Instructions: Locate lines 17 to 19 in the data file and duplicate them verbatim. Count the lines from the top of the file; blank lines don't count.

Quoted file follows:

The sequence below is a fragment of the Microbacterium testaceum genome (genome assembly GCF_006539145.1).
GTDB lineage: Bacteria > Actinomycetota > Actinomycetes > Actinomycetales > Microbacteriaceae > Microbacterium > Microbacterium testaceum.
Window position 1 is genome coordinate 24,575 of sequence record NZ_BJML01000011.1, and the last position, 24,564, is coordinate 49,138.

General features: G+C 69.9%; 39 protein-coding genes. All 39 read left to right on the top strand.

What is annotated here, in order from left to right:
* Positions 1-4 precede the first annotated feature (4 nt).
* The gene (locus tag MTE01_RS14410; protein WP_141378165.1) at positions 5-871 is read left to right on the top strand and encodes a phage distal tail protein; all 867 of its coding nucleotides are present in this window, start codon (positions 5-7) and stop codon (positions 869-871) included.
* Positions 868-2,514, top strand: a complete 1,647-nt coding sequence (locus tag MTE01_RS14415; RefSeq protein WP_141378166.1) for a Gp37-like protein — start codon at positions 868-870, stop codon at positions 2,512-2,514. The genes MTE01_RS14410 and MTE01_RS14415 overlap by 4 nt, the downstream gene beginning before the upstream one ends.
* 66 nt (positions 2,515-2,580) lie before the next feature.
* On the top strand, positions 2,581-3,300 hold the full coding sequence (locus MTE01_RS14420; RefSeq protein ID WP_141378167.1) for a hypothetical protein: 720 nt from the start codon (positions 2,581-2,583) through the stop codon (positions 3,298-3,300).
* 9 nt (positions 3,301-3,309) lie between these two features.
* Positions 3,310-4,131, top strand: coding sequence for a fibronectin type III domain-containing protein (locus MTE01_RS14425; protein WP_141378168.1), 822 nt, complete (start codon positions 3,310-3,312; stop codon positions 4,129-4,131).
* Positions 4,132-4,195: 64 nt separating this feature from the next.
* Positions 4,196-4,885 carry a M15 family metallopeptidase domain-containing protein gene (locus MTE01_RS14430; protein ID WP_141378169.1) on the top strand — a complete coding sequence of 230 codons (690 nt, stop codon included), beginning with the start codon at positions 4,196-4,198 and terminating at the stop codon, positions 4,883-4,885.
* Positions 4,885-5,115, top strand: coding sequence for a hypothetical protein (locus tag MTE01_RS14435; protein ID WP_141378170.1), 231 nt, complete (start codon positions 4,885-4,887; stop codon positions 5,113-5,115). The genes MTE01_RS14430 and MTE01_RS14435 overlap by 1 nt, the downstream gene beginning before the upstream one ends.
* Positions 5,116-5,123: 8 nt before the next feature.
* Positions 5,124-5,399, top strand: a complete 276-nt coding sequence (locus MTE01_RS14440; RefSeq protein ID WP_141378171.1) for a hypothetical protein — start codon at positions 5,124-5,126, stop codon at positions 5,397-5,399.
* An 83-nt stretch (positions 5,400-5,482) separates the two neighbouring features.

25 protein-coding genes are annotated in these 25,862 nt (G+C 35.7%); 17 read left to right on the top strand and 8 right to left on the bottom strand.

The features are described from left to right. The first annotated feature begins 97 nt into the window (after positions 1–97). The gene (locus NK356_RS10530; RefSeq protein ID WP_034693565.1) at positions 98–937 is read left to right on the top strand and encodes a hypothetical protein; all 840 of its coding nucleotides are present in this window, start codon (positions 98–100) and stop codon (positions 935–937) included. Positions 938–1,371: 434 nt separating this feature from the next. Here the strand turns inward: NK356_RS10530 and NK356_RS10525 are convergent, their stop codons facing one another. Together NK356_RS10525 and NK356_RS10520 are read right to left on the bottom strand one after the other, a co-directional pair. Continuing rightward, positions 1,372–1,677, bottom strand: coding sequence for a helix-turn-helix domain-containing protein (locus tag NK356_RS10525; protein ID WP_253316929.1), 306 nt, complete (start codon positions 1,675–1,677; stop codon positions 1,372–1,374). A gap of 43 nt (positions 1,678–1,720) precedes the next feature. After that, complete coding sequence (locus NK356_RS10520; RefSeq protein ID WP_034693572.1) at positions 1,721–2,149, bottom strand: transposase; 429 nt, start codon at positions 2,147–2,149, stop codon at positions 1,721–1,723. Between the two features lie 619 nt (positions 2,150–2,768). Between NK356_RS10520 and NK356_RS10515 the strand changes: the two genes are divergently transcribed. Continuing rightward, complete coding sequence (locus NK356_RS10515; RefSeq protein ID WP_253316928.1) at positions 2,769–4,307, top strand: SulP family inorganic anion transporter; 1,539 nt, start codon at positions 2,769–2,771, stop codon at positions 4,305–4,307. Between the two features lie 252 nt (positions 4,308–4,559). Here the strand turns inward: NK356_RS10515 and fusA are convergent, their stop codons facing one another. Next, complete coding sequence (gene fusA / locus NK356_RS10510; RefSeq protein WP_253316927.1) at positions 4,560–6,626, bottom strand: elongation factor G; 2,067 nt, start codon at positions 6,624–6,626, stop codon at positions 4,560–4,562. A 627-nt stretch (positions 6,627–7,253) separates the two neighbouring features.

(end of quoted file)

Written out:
* Positions 5,124-5,399, top strand: a complete 276-nt coding sequence (locus MTE01_RS14440; RefSeq protein ID WP_141378171.1) for a hypothetical protein — start codon at positions 5,124-5,126, stop codon at positions 5,397-5,399.
* An 83-nt stretch (positions 5,400-5,482) separates the two neighbouring features.

25 protein-coding genes are annotated in these 25,862 nt (G+C 35.7%); 17 read left to right on the top strand and 8 right to left on the bottom strand.